Combining single mutation on beta lactamse with different mutations on the inhbitor, yielded several variants that showed a nice activation in the presence of antibody
So here you see how easy it is to do this assay. The substrate of the reaction is yellow.If you add sensor but there is now target antibody, the color remains yellow, but in the presence of antibody it turns red. Easly detected by eye.
The assay is also quite sensitive. Here you see tha enzyme activity as a function of antibody concentration, afifnity is 200 pM, allowing easy detection of antibodies at concentrations of around 50 pM. You can also see here that other antibodies do not elicit a response
The true beauty of the concept is that it is very generic. Development of the first sensor required quite a lot of work, but if we want to make a reporter for another antibody all we need to do is replace the peptide epitope for that antibody. We have shown this already for several antibodies e.g. also against Dengue virus, which is a very important tropical infectious disease.
Oneremaiming problem is that for many antibodies, good epitopes are not known. To address this issue we also created fluorescent sensors based on the same principle. These consist of two fluorescent protein domains that stick together. In this state enegryu that is anbsrobed by the cyan fluorescnet protein is transferred to yellow domain giving rise to yellow light. In the presence of the antibody the distance between the antibodies if increased and energy can longer be transferred giving rise to cyan emission. So the color of the fluorescence allows one to detect antibody binding.
Currently we are creating a library of these fluorescent antibodies that contains all possible combinations of 7 amino acids. With this library of 1 billoin different sensor proteins we should be able to identify the best peptide epitope for a new antibody, e.g. using fluorescence assisted cell sorting.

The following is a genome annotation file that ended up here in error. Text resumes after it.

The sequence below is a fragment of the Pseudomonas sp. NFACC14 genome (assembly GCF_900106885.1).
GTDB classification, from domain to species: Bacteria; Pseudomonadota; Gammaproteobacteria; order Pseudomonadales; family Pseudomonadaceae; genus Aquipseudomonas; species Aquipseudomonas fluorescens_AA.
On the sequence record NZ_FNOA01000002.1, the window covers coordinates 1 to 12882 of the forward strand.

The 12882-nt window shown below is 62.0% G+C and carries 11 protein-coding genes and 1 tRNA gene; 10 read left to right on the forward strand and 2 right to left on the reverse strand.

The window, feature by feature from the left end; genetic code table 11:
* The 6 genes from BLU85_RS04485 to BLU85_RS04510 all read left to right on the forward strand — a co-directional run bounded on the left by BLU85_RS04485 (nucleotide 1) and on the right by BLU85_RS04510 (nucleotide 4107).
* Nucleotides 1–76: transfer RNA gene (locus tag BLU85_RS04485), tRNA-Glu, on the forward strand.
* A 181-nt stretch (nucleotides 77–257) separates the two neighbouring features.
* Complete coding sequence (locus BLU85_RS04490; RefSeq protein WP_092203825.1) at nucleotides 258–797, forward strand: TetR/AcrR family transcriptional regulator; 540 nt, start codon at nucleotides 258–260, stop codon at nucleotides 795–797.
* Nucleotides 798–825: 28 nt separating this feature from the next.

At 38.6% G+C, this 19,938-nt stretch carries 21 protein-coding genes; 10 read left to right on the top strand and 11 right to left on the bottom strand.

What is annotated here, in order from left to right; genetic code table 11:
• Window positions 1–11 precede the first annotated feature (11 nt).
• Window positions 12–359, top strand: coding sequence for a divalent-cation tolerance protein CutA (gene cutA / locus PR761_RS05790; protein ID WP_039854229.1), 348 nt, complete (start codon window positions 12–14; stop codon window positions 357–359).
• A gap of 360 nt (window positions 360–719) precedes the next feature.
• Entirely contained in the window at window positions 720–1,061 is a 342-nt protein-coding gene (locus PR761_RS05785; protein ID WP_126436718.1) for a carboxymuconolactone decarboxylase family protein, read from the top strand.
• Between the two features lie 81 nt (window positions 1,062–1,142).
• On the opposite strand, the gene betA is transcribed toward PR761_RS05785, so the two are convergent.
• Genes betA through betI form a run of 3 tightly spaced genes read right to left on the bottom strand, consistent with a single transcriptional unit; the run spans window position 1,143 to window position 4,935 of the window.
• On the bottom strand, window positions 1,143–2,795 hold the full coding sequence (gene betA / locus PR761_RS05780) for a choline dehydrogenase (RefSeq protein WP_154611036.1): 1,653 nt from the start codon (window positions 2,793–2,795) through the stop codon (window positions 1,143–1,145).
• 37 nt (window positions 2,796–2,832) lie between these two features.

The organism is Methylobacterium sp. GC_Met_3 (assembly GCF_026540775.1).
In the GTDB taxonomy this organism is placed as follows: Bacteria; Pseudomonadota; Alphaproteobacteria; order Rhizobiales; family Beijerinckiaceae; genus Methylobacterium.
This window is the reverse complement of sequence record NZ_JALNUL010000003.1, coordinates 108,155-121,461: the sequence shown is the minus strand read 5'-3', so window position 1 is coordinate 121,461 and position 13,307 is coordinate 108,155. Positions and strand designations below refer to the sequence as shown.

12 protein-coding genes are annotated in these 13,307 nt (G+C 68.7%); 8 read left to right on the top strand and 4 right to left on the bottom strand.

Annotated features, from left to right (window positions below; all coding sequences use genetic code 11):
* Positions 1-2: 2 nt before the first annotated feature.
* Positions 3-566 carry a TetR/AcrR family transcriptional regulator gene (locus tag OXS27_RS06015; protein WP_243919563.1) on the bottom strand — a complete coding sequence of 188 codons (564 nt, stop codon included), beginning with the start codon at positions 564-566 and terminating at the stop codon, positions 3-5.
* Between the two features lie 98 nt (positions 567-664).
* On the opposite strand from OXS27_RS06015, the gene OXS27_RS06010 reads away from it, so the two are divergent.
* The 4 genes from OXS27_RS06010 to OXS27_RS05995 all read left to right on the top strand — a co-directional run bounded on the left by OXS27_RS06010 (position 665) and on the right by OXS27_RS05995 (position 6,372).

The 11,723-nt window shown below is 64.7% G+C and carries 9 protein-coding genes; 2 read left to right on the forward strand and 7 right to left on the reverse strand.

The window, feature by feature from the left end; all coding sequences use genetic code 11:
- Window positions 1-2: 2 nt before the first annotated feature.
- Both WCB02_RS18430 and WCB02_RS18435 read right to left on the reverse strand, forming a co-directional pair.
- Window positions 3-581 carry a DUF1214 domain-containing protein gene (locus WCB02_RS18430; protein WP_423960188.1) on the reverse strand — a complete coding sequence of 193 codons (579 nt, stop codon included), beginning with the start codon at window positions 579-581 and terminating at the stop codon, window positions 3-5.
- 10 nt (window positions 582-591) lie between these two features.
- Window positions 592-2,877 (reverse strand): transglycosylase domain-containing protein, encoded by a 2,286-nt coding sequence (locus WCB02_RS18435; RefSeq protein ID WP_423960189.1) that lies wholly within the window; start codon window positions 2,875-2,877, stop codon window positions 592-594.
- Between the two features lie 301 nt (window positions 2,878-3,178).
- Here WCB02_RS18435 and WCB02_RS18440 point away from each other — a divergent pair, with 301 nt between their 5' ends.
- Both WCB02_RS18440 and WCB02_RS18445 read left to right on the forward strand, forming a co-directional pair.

So what is our dream, where do we want to go with this technology. We think our antibody reporter enzyme would be very suitable for developing low cost point of care antibody tests win which one could e.g. use a mobile phone to moninor the activity of the reporter enzyme. In particular interesing at the docter’s office, in remoet areas in the developing world, but also e.g. for veterinary applications.
The last slide is to say thank you, thanks to these 4 guys in my group who did the actual work, thanks to the ERC who provided financial support and thank you for your attention.
HVE 2014 Pecha Kucha: Maarten Merckx
ELISA in solution
no washing, less waiting
Multiplex bead-based assays (2000>)
wash incubation wash
molecular recognition signal transduction signal generation
Library with all 7 amino acid
linear epitopes: 207 = 1.3 x 109
• Improve/characterize existing epitopes
• Rapidly evolve specific sensor protein for
Fluorescence Assisted Cell Sorting (FACS)
Consolidator Starting Grant 2011
Proof of Concept Grant 2013
M i s h a
G o l y n s k i y
R e m c o
A r t s
S t i j n
A p e r
S a m b a s h i v a
B a n a l a
Golynskiy et al (2010) ChemBioChem, 11: 2264-2267
Banala et al (2013) ACS Chem. Biol. 8:2127-2132
Banala et al (2013) Org. Biomol. Chem.
Banala et al patent application filed